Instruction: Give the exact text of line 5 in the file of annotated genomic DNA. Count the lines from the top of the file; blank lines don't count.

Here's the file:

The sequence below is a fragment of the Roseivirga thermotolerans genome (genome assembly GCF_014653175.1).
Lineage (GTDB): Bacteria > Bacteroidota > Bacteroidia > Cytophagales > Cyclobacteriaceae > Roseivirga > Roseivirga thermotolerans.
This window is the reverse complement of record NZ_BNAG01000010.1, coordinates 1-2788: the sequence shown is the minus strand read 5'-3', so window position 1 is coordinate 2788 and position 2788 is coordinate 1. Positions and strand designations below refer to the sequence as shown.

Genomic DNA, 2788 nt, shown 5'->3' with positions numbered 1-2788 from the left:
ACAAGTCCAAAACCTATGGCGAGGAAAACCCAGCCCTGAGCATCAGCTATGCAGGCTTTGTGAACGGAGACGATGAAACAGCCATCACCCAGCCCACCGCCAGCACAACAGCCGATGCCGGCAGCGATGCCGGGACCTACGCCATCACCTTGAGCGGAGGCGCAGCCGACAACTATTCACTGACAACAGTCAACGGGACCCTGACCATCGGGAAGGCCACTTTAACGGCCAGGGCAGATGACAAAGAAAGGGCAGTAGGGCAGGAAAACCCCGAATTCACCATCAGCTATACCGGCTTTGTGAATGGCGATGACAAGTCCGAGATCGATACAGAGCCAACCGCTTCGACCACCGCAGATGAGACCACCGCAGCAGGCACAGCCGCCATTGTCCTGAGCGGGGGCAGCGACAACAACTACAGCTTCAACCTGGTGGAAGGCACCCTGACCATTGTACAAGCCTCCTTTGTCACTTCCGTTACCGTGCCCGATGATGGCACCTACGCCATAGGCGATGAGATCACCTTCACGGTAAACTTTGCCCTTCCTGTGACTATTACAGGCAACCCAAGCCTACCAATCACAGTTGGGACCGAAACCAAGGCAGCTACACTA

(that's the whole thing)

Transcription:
ACAAGTCCAAAACCTATGGCGAGGAAAACCCAGCCCTGAGCATCAGCTATGCAGGCTTTGTGAACGGAGACGATGAAACAGCCATCACCCAGCCCACCGCCAGCACAACAGCCGATGCCGGCAGCGATGCCGGGACCTACGCCATCACCTTGAGCGGAGGCGCAGCCGACAACTATTCACTGACAACAGTCAACGGGACCCTGACCATCGGGAAGGCCACTTTAACGGCCAGGGCAGATGACAAAGAAAGGGCAGTAGGGCAGGAAAACCCCGAATTCACCATCAGCTATACCGGCTTTGTGAATGGCGATGACAAGTCCGAGATCGATACAGAGCCAACCGCTTCGACCACCGCAGATGAGACCACCGCAGCAGGCACAGCCGCCATTGTCCTGAGCGGGGGCAGCGACAACAACTACAGCTTCAACCTGGTGGAAGGCACCCTGACCATTGTACAAGCCTCCTTTGTCACTTCCGTTACCGTGCCCGATGATGGCACCTACGCCATAGGCGATGAGATCACCTTCACGGTAAACTTTGCCCTTCCTGTGACTATTACAGGCAACCCAAGCCTACCAATCACAGTTGGGACCGAAACCAAGGCAGCTACACTA